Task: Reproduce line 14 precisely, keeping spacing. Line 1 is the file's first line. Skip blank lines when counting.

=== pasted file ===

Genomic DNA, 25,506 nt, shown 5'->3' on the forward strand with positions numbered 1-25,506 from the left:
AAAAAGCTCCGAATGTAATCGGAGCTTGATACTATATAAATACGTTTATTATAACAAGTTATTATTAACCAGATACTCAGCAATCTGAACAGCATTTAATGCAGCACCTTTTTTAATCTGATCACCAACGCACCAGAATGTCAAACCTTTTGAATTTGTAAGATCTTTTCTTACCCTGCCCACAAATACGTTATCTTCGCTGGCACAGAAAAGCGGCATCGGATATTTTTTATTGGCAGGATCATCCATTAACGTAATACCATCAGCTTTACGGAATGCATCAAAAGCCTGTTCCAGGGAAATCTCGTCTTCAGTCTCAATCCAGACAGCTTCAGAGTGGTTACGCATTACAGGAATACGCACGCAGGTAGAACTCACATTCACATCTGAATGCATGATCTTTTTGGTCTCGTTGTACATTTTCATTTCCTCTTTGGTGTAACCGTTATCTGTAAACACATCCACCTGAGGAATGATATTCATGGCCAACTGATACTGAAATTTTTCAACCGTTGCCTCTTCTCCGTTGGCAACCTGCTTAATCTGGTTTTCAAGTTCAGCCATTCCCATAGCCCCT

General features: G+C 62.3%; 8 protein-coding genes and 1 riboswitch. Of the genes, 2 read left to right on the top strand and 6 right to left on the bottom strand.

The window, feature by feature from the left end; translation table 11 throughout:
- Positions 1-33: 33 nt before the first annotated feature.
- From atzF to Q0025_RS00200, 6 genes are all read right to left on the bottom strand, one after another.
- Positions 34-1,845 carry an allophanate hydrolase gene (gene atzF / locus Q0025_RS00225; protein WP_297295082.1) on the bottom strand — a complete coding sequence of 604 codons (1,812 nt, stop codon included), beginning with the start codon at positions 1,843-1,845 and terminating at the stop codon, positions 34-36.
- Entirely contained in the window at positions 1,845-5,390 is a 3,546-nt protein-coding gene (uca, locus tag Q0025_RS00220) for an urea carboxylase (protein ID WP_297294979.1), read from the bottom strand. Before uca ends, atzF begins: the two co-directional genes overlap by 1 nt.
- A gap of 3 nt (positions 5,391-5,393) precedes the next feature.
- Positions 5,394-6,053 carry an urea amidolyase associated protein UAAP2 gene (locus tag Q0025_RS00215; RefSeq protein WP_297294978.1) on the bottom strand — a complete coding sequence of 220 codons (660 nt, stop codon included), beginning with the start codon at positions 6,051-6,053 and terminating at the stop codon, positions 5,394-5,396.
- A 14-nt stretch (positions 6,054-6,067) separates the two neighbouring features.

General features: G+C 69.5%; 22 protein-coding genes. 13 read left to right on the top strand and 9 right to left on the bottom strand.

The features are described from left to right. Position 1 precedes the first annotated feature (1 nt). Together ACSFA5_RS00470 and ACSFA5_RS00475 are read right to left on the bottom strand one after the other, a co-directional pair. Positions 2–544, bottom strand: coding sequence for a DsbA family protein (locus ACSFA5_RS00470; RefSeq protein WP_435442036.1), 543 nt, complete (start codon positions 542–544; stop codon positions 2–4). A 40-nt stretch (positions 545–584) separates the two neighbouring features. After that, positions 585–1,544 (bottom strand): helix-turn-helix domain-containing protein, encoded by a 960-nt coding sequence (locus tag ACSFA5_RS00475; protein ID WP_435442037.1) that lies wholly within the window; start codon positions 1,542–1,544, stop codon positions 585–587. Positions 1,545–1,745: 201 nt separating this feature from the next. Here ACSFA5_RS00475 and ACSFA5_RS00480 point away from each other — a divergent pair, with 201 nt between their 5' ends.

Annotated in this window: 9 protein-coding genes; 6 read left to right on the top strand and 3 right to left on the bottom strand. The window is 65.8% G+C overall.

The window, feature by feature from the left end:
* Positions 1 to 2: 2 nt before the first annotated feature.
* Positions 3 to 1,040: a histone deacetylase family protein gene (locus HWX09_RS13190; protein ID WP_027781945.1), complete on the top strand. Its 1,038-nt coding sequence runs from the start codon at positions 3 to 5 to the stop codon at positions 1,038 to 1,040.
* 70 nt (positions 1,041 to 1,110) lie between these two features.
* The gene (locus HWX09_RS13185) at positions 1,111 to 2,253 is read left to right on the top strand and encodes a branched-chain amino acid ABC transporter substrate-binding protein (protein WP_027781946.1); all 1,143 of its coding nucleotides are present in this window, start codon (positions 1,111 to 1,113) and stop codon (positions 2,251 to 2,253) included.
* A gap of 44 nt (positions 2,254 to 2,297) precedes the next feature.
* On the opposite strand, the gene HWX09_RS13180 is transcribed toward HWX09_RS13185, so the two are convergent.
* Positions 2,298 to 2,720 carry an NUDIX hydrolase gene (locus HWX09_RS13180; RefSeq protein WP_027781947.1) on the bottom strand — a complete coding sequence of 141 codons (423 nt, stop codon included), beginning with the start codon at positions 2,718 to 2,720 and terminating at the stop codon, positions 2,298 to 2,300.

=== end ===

Annotated in this window: 9 protein-coding genes; 6 read left to right on the top strand and 3 right to left on the bottom strand. The window is 65.8% G+C overall.